Until the Massachusetts Bay Colony issued the first paper currency in 1690, money in the colonies was limited to British and Spanish coins. Indeed, the Spanish dollar, known as a "piece of eight," was the dominant coin of the New World. But a shortage of coins made transactions difficult, so unofficial paper money was printed.
The Colonial paper issued between 1690 in Massachusetts and 1788 in New York included bills engraved by Paul Revere — an image of a codfish graces one side of his bills for the Massachusetts Bay Colony.
Pennsylvania was the first colony to allow its citizens to use their land as collateral for loans of currency. Benjamin Franklin, who helped create the Pennsylvania paper, believed that it was the British government’s decision to take away the currency of its colonies that most contributed to the Revolutionary War.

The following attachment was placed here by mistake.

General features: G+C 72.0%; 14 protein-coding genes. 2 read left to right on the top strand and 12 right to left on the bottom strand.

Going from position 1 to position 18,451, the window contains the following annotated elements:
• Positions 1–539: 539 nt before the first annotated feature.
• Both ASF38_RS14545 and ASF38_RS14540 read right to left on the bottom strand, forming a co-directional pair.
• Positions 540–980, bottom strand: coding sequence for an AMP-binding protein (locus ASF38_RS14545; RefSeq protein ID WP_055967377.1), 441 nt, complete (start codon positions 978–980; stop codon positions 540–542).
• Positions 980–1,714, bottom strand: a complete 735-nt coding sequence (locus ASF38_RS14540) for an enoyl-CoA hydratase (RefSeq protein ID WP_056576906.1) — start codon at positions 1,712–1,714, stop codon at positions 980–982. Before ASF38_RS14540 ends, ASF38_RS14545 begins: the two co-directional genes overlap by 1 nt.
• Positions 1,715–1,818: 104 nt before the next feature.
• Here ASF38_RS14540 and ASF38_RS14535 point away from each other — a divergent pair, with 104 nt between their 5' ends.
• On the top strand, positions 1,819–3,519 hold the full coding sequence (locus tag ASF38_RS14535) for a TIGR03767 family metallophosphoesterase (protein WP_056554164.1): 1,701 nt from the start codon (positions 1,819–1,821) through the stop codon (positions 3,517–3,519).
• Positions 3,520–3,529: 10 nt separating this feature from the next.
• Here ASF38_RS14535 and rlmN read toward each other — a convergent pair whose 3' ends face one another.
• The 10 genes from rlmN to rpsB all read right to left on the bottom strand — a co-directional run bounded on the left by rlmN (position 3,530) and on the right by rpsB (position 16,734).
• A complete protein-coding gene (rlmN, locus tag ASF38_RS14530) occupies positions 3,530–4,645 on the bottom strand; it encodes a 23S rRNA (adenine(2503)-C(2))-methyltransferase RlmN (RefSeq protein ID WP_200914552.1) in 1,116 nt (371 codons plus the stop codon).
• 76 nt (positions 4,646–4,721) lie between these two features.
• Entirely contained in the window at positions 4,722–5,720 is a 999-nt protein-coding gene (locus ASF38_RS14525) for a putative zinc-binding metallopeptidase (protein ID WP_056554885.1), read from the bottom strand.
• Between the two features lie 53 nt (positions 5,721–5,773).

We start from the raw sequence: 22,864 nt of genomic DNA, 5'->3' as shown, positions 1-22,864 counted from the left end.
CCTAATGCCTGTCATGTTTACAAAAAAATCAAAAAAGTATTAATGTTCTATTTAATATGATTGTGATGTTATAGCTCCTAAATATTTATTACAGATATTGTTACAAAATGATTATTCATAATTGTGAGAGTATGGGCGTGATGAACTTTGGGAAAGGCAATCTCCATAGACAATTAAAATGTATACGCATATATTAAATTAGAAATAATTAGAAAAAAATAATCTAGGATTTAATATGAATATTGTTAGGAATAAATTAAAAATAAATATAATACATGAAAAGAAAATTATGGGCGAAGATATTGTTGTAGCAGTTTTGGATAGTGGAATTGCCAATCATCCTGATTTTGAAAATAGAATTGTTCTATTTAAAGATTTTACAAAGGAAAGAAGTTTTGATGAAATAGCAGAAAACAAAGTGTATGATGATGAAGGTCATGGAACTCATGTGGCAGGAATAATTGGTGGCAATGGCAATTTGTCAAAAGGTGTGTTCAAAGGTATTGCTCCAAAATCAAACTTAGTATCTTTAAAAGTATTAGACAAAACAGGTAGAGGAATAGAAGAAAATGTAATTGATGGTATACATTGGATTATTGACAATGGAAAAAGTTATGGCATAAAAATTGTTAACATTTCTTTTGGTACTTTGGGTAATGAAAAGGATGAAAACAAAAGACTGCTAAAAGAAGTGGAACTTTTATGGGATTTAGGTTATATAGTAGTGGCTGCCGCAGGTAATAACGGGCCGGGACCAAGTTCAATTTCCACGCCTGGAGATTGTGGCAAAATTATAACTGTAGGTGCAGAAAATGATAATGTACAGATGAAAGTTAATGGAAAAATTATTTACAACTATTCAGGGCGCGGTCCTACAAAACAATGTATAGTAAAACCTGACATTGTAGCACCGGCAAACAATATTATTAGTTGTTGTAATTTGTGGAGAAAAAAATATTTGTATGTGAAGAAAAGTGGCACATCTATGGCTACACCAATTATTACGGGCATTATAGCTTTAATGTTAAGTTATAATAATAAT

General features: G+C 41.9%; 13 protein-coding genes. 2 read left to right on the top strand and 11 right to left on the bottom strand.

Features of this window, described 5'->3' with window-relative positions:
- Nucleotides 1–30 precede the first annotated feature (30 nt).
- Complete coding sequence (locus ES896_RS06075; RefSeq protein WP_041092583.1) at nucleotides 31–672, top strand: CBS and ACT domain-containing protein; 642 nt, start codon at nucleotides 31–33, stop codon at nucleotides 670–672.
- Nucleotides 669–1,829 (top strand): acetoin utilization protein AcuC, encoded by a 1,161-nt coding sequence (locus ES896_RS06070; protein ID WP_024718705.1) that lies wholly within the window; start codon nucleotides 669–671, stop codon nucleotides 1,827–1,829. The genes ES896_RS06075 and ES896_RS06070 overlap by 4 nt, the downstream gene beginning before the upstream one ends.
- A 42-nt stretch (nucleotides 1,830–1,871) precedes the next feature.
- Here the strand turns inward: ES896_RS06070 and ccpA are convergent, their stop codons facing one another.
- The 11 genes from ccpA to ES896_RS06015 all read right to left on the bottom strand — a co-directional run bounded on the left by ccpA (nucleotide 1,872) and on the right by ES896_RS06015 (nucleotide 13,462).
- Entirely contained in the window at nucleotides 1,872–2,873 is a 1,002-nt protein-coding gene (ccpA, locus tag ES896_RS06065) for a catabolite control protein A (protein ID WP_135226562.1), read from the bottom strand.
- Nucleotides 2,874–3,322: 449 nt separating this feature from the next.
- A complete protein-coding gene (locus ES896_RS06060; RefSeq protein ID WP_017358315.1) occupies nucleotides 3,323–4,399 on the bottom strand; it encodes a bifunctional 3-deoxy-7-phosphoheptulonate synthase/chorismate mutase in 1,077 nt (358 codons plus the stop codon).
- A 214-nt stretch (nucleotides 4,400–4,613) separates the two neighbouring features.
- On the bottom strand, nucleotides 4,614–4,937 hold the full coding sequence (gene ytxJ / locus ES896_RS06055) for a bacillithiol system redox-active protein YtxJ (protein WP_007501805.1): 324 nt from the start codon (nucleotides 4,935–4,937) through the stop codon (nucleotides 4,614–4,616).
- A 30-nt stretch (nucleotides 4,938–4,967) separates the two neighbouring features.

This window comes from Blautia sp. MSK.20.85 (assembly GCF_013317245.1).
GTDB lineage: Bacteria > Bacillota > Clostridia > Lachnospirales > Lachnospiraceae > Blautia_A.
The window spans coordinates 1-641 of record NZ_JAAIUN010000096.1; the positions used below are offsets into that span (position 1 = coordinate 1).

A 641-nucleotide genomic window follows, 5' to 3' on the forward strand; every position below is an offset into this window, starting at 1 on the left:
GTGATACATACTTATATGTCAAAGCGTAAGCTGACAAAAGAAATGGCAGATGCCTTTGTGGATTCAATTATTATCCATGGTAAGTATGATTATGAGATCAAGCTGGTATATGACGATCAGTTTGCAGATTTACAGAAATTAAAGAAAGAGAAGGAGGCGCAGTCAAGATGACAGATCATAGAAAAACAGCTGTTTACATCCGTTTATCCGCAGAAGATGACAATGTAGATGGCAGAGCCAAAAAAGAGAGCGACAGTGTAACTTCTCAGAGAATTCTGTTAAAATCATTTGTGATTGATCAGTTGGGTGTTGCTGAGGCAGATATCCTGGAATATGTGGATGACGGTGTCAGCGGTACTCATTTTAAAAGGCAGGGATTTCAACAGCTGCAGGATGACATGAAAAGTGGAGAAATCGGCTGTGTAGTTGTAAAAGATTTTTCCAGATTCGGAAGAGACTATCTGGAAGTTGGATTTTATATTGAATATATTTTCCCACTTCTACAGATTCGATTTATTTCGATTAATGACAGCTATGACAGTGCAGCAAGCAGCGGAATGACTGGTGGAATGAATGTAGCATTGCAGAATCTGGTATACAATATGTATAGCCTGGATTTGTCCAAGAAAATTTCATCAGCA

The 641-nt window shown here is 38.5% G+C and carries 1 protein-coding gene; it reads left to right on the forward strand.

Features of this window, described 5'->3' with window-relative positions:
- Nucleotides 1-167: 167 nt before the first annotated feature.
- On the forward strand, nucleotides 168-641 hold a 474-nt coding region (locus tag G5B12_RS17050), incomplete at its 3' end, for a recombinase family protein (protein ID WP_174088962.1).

During that war, the fledging nation financed its army by issuing Continentals, printed on Benjamin Franklin’s press, in 1775. Like Colonial currency, Continentals were backed by neither gold nor silver—it was promise of future tax revenues alone that was supposed to give investors confidence.
Nor surprisingly, it didn’t, and the Continentals were quickly devalued. At one point, holders of Continentals were getting two and a half cents on the dollar for their paper. As George Washington himself said, "A wagonload of Continentals will hardly purchase a wagonload of provisions." Collectors do much better today.